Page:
Doctor Percival (1998), in an article on antioxidants in “Clinical nutrition insights”, observed that the “damage to cells caused by free radicals is believed to play a central role in the ageing process and in disease progression. Antioxidants are our first line of defence against free radical damage, and are critical for maintaining optimum health and well-being. The need for antioxidants becomes even more critical with increased exposure to free radicals. Pollution, cigarette smoke, drugs, illness, stress, and even exercise can increase free radical exposure.” Because many environmental factors contribute to what he terms, “oxidative stress”, the assessment of individual susceptibility becomes important. He continues, “Many experts believe that the Recommended Dietary Allowance (RDA) for specific antioxidants may be inadequate and, in some instances, the need may be several times the RDA. As part of a healthy lifestyle and a well-balanced, wholesome diet, antioxidant supplementation is now being recognised as an important means of improving free radical protection.”
This view is supported by other scientists such as in the 1993 publication by Ames, Shigenaga, and Hagen who observe that “Metabolism, like other aspects of life, involves trade-offs. Oxidant by-products of normal metabolism cause extensive damage to DNA, protein, and lipid. We argue that this damage (the same as that produced by radiation) is a major contributor to ageing and to degenerative diseases of ageing such as cancer, cardiovascular disease, immune-system decline, brain dysfunction, and cataracts. Antioxidant defences against this damage include ascorbate, tocopherol, and carotenoids. Dietary fruits and vegetables are the principal source of ascorbate and carotenoids and are one source of tocopherol. Low dietary intake of fruits and vegetables doubles the risk of most types of cancer as compared to high intake and also markedly increases the risk of heart disease and cataracts. Since only 9% of Americans eat the recommended five servings of fruits and vegetables per day, the opportunity for improving health by improving diet is great.”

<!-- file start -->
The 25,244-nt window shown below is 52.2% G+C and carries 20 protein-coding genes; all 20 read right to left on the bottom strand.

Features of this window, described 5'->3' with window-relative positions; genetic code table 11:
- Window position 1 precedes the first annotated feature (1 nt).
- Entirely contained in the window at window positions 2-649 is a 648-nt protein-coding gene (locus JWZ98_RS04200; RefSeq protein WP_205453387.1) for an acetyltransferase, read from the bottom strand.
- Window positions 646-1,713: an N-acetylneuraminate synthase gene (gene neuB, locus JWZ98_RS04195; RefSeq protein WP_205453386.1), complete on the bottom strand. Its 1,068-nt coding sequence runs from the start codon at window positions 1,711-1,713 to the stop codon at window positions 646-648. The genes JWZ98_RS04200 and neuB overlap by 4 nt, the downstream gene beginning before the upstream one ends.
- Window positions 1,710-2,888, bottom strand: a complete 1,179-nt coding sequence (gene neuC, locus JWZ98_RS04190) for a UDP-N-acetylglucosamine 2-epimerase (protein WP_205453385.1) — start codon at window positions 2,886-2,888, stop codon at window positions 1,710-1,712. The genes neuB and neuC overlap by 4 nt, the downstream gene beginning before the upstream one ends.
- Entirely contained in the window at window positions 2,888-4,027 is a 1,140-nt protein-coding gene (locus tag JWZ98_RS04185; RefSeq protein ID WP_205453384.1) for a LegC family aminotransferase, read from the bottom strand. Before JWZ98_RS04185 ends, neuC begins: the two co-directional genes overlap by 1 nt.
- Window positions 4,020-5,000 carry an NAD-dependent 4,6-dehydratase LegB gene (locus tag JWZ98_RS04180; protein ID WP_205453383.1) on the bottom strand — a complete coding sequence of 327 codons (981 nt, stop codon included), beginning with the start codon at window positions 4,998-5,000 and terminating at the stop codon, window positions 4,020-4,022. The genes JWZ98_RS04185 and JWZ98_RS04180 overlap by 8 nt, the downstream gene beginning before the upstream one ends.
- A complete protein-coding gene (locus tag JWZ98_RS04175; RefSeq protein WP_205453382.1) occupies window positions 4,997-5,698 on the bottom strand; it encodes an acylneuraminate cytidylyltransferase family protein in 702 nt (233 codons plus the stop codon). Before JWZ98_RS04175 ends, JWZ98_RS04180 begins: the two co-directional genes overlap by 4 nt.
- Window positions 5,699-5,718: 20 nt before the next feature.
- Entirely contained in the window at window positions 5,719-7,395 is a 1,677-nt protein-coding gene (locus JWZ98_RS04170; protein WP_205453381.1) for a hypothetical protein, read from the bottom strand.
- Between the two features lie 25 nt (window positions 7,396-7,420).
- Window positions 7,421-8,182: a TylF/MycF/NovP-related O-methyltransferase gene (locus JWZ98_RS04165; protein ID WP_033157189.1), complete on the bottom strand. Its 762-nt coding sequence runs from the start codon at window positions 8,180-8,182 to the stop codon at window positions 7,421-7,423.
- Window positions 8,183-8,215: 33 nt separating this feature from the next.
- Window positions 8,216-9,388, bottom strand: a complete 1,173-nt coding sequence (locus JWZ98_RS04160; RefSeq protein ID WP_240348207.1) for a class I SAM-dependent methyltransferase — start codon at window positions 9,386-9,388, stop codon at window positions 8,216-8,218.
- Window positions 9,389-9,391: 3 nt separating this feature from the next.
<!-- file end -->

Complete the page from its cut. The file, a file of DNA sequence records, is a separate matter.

Another view proposed by Gregg (1988) amounts to a slightly different perspective on antioxidants, “If we focus on the dominant chemical process in our body based on simple quantity, the energy supply process of metabolism, the true beneficial effect of antioxidants is not the selective elimination of damaging free radicals, but rather the enhancement of metabolism. This will increase the rate of consumption of oxygen, lowering the local oxidation potential, making oxidative damage less likely. As a natural unavoidable consequence, it will increase cellular energy, which can be used for everything including the prevention or repair of damage. Concerning cellular damage, it is very likely that the increased availability of cellular energy is considerably more important than the reduction of oxidation potential (oxidative free radicals).”